Rangaku (the study of Western sciences) (蘭学)

Rangaku is a general term for European art and science, culture and skills imported into Japan through the Netherlands in the Edo period.

Early pioneers of Rangaku

Among the pioneers, Joken NISHIKAWA from Nagasaki, Hizen Province wrote "Kaitsushoko" (Considerations on commerce with foreign countries) which described overseas circumstances he learned in Nagasaki from the viewpoint of trade relations. He also learned astronomy and calendar from Yoshinobu KOBAYASHI, and his theory, based on Chinese astronomy though, showed great understanding of European astronomy as well.

Prosperity of Rangaku

At first, interpreters began to study Rangaku, and Hakuseki ARAI demonstrated the enlightened understanding of overseas circumstances in his book "Seiyo kibun" (Western Accounts), and then, Yoshimune TOKUGAWA relaxed the import ban on Chinese translations of Dutch documents, and told Konmei AOKI and Genjo NORO to study Dutch and promoted practical learning, which eventually allowed Rangaku to thrive. In the latter half of the Edo period, some wealthy Saigoku Daimyo (Japanese territorial lord in western Japan) including Shigehide SHIMAZU were so enthusiastic about Rangaku as to be called Ranheki daimyo (daimyo that affects anything Dutch), and then, Rangaku further developed with the support from these daimyo.

In 1774 during Tanuma period (when Okitsugu TANUMA led the bakufu), Genpaku SUGITA, Ryotaku MAENO and others translated a Dutch medical textbook, "Ontleedkundige Tafelen" into Japanese and published as "Kaitai Shinsho" (New Book of Anatomy), and Tadao SHIZUKI studied Newtonian mechanics and published the translation, "Rekisho Shinsho" (New Writings on Calendrical Phenomena). Gennai HIRAGA learned Rangaku in general and fixed Erekiteru (a hand-operated electric generator) and made inventions such as the thermometer. In the Kubota Domain, Dewa Province, under Gennai's guidance on Ranga (Western painting), Akita Ranga flourished. Bakufu Tenmonkata (officers in charge of astronomy) started translating maps of the world, and published "Shintei Bankokuzenzu" (A revised World Map) in 1810.

In 1782, Kodayu DAIKOKUYA, a merchant in Ise Province, drifted and went to Russia via the Aleutian Islands, and returned to Japan ten years later. His rich knowledge of overseas was organized by Hoshu KATSURAGAWA into the book titled "Hokusa bunryaku" (Stories about Russia Told by a Repatriated Drifter) and encouraged the development of Rangaku.

As for dictionaries, based on Halma's "Dutch-French Dictionary," the first Dutch-Japanese dictionary in Japan was compiled by Sanpaku INAMURA, Genzui UDAGAWA and others in 1796 and published as "Haruma wage" (the Japanese Edition of Halma's Dictionary" in 1798. Further, the voluminous "Doeff-Halma Dictionary" was completed in 1833.

Trying times for Rangaku

As Rangaku flourished, bakufu adopted a proposal by Kageyasu TAKAHASHI, and established Bansho-wage Goyo (Government Office for Translation of Barbarian Books) and made them translate foreign books, but the project was left unfinished. During the Bunsei era, Philipp Franz von SIEBOLD came to Japan and founded his school, Narutaki-juku in the suburbs of Nagasaki and taught pupils including Choei TAKANO and Sanei KOSEKI. On the other hand, the Edo bakufu, on the alert for foreign countries calling for the opening of Japan, started to suppress political and ideological activities, and crackdowns such as Siebold Incident and Bansha no goku (Imprisonment of scholars of Western learning) took place, which were followed by orders to restrict translation of foreign books.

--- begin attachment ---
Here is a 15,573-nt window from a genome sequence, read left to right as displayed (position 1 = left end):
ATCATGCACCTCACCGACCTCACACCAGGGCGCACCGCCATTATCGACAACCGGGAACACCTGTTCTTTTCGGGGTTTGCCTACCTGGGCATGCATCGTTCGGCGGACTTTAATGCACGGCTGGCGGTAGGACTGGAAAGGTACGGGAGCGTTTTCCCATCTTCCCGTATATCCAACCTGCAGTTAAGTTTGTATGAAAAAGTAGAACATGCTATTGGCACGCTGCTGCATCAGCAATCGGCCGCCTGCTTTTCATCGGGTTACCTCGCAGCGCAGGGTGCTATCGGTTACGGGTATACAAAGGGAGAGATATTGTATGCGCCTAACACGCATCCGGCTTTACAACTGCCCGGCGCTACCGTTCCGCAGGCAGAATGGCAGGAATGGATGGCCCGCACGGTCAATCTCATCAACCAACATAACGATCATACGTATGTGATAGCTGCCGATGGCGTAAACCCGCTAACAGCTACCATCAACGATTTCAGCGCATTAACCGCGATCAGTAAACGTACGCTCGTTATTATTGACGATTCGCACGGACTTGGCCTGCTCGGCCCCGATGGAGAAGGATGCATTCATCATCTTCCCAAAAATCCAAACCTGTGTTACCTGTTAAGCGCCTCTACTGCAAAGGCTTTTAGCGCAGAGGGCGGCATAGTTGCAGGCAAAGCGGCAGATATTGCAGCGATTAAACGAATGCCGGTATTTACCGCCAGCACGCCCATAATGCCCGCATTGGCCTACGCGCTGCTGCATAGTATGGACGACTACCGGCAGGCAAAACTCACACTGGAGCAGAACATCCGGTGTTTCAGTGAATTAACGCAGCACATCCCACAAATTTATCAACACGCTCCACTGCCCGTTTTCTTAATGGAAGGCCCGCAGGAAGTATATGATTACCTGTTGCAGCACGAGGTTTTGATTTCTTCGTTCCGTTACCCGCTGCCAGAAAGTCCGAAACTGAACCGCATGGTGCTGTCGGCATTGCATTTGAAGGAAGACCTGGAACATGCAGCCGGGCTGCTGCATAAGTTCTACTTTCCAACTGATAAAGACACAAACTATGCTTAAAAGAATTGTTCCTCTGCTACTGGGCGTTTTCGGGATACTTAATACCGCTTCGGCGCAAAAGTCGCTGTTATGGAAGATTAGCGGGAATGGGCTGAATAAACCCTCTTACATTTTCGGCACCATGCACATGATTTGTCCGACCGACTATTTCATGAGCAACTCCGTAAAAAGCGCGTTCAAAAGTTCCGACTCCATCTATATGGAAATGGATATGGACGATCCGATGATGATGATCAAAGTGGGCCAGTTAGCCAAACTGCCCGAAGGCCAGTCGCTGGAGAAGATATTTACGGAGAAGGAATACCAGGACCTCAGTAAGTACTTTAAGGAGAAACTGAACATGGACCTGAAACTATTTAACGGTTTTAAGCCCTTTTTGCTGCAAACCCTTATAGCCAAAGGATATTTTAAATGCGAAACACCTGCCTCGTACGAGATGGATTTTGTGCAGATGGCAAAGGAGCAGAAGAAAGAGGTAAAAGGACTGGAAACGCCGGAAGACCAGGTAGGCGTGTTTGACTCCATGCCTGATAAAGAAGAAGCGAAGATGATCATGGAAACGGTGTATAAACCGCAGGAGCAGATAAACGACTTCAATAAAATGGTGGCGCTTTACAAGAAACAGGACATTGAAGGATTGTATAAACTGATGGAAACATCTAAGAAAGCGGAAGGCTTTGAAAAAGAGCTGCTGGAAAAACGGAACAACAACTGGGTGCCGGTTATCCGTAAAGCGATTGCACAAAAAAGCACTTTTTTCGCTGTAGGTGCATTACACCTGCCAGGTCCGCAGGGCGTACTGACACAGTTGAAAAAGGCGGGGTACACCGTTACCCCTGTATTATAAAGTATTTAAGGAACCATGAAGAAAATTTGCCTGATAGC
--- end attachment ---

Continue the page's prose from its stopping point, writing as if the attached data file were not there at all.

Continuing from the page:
Yogaku (Western studies)

At the end of the Edo period, Japan was forced to open up to the West, and new learning such as German studies in the German language flew into Japan. Therefore, arts and sciences from Western countries other than the Netherlands were generally called Yogaku (Western learning). Bakufu Yogaku such as Western gunnery of Shuhan TAKASHIMA, Nirayama Reverberatory furnace of Hidetatsu (Tarozaemon) EGAWA, and Kaigun Denshu-sho (The Nagasaki Naval Training Center) of Kaishu KATSU were highly practical for military purposes. Bansho-wage Goyo started to translate diplomatic documents and was renamed Yogakusho (Institute of Foreign Study), and in 1858, it was reorganized as Bansho shirabesho. Bansho shirabesho as an institute for studying and educating Western learning increased its object language to include English and other languages in addition to Dutch in 1862. It was renamed Kaiseijo in 1863 and changed hands to the new Meiji government after the fall of the bakufu and led to the University of Tokyo and other institutes later.

Several domains practiced unique Yogaku, such as Kaiseijo and Shuseikan in Satsuma Domain, and establishment of Rangakuryo (house of Rangaku) and construction of a reverberatory furnace in Saga Domain.

Rangaku Juku (Institutes for Rangaku)

Shiran-do of Gentaku OTSUKI in Edo
Teki-juku of Koan OGATA in Osaka
Narutaki-juku of Siebold in Nagasaki
Juntendo of Taizen SATO in Sakura.

[Original Japanese]